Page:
Now this is a ghost story!
After my disappointment at taking the plunge to scare myself witless with The Turning of the Screw and not getting so much as a shiver, I went for this one when I saw it for £1 in Reid of Liverpool. I saw it as a film one Christmas Eve some years ago on TV and it is one of the scariest things I have seen, (you can read about it on IMDb, read the users comments too). So I knew the story beforehand. It has also been adapted for stage as a play that has been on at the Fortune Theatre in London for over 20 years.
It starts on another Christmas Eve with another family telling ghost stories, leading Arthur Kipps to write down something unspeakable that happened to him earlier in his life.
As a young solicitor, level headed, engaged and with his whole life ahead of him, Kipps is sent to wind up an elderly lady's estate on the edge of a remote Northern England town. Misty and surrounded in marshes, the towns people are shifty and secretive, especially when Kipps explains his business there. At the womans funeral, attended only by himself and Mr Jerome, a local agent, Kipps sees a woman dressed all in black Victorian clothing, first at the back of the church and then in the graveyard some way from them. She appears to have a body wasting disease, her skin hangs on her bones. When Kipps asks Mr Jerome about her, the poor man becomes a dithering wreck, almost panicking to get away.
Kipps is obliged to go to the dead womans house to sort through her papers. She lived in a lonely house on the marshes, reachable only by a causeway at low tide. Only one person from the town will take him there. It is at Eel Marsh House that the main body of the story takes place. Kipps is determined that local superstition will not deter him and he decides to stay at the house to avoid the difficulties that arise getting to it. Poor naive soul!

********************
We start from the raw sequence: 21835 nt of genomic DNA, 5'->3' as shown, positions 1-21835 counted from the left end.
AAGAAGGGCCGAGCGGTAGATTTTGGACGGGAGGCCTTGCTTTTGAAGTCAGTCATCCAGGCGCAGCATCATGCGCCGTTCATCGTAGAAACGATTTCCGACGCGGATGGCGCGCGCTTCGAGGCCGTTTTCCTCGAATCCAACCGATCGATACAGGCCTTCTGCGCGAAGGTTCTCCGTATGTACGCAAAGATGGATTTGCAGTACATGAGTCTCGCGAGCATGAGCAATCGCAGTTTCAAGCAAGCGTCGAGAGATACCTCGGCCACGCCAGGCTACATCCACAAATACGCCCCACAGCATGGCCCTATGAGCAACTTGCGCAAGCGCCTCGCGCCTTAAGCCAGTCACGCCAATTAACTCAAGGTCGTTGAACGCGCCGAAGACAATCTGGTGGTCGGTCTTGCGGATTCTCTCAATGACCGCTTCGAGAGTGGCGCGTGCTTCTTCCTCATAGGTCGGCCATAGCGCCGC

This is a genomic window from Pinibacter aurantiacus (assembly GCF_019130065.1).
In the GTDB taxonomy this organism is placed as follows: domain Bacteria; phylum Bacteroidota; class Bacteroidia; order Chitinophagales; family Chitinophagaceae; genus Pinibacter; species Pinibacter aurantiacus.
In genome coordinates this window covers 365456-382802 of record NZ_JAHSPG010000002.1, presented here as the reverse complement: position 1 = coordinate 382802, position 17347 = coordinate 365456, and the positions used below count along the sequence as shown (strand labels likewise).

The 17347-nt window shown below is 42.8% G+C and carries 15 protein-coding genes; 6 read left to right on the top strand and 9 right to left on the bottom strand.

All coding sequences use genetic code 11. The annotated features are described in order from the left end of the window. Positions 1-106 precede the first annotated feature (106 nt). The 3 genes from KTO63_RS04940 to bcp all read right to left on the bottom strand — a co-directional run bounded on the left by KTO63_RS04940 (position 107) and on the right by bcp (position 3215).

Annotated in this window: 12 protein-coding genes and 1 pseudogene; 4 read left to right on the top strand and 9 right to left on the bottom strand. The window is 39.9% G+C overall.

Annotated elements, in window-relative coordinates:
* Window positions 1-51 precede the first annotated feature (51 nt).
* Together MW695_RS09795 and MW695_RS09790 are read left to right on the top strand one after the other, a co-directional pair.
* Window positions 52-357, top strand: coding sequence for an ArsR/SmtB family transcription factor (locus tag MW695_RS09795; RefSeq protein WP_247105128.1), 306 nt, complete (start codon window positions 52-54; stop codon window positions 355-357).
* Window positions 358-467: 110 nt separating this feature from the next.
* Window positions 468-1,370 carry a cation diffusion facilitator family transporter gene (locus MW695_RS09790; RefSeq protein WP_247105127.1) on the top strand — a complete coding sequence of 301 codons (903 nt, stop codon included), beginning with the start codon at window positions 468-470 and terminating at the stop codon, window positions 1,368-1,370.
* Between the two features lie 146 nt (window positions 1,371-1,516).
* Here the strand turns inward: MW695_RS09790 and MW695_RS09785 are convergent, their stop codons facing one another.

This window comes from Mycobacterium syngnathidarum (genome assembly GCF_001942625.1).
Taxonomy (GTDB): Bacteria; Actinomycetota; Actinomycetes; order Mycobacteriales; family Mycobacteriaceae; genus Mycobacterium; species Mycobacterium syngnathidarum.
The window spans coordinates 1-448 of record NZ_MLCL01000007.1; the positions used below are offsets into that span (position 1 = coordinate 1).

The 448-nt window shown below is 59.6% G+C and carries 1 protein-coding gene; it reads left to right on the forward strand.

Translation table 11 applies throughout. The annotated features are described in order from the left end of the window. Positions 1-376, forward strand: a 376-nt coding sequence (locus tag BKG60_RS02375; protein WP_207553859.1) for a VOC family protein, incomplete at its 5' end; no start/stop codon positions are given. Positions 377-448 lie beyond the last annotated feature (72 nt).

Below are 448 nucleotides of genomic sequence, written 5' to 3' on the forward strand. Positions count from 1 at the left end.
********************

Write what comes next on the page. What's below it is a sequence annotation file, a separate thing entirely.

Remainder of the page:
With all the elements of a good haunting, suffused with good doses of malevolence and menace, this part of the book rockets along without pausing for breath, towards its conclusion.
This is a ghost story in its traditional sense, lots of gothic imagery, scene setting, and gentle tension building. When the roller coaster has finished its climb, the main part of the story whooshes along relentlessly with barely a breath.
I have always said that ghost stories scare me, a lot, and this one did raise my blood pressure more than once. Had I not known the story I may have found the tension and unpredictability more than I could cope with. Thank goodness for Spider, the little dog who stays with Kipps at the house. There is a decent story behind the happenings, leaked to us in pieces like a good mystery. The book uses lots of anticipation to keep us on the edge of our seat. All in all I found it an enjoyably exciting story, well paced and interesting with a number of scenes that made me nervous more than actually frightened (unlike the film where I thought my heart was coming through my ribs and I watched most of it peeping behind a cushion!).
Susan Hill has her own website where you can read about this book and her other work.
Readers Place also have a reading guide that includes starting points for discussion.
I read this for #11 of the 2009 mini challenges, to read something that was out of your comfort zone.